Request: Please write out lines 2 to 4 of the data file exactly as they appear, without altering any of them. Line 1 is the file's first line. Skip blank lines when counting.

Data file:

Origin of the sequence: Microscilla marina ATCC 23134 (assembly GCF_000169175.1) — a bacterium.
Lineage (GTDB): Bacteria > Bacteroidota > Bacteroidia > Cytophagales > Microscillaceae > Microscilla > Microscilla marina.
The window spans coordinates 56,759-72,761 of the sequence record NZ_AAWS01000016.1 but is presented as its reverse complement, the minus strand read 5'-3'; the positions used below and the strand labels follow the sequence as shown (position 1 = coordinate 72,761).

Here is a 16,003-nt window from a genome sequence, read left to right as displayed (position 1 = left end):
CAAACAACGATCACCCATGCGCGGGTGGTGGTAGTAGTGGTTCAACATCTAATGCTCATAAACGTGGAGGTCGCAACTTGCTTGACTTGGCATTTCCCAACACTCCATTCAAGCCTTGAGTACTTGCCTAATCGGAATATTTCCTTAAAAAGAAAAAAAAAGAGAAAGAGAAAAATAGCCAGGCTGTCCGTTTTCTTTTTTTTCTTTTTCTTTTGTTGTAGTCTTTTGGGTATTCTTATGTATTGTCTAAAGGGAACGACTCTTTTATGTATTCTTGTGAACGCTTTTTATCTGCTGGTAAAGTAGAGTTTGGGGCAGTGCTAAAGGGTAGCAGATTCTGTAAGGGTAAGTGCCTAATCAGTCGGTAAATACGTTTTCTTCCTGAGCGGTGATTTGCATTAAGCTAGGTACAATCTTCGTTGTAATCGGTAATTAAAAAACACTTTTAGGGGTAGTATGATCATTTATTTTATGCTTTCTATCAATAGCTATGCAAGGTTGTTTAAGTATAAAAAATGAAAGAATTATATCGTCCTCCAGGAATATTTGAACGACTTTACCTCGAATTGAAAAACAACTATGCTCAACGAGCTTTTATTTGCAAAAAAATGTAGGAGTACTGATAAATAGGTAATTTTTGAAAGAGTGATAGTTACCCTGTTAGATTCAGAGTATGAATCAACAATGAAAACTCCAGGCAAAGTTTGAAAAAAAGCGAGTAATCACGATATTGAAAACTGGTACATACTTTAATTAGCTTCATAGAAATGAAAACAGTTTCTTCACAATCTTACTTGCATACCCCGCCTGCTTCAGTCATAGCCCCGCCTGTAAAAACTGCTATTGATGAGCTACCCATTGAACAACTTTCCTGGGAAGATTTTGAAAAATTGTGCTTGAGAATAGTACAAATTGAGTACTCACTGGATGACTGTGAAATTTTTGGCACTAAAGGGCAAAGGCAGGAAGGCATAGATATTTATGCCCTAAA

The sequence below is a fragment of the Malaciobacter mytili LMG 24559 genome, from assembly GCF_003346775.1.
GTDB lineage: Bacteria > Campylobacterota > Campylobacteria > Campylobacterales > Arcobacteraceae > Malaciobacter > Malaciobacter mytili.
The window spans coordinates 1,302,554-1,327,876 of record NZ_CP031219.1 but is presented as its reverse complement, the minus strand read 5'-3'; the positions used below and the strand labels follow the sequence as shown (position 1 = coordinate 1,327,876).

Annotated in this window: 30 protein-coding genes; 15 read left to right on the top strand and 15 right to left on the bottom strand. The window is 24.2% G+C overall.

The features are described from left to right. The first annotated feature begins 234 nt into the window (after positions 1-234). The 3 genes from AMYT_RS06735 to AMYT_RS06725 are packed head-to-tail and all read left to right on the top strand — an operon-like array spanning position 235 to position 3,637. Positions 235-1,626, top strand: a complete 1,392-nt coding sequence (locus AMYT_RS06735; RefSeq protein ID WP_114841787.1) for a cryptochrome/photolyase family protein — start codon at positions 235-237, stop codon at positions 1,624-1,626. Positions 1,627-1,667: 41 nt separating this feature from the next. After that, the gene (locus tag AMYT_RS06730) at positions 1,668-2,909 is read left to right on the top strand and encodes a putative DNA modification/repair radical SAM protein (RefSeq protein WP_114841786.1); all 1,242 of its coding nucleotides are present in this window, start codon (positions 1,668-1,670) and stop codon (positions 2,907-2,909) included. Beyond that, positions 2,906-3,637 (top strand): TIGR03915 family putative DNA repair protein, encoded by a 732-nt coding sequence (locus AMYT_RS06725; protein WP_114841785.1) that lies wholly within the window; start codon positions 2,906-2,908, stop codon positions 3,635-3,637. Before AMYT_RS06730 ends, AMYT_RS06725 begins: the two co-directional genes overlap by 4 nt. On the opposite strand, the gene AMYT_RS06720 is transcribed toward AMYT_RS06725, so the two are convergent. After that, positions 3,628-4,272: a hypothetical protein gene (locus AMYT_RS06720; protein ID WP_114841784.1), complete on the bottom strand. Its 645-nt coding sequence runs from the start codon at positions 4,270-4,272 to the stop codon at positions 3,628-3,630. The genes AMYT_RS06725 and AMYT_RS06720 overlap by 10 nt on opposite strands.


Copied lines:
Lineage (GTDB): Bacteria > Bacteroidota > Bacteroidia > Cytophagales > Microscillaceae > Microscilla > Microscilla marina.
The window spans coordinates 56,759-72,761 of the sequence record NZ_AAWS01000016.1 but is presented as its reverse complement, the minus strand read 5'-3'; the positions used below and the strand labels follow the sequence as shown (position 1 = coordinate 72,761).

Here is a 16,003-nt window from a genome sequence, read left to right as displayed (position 1 = left end):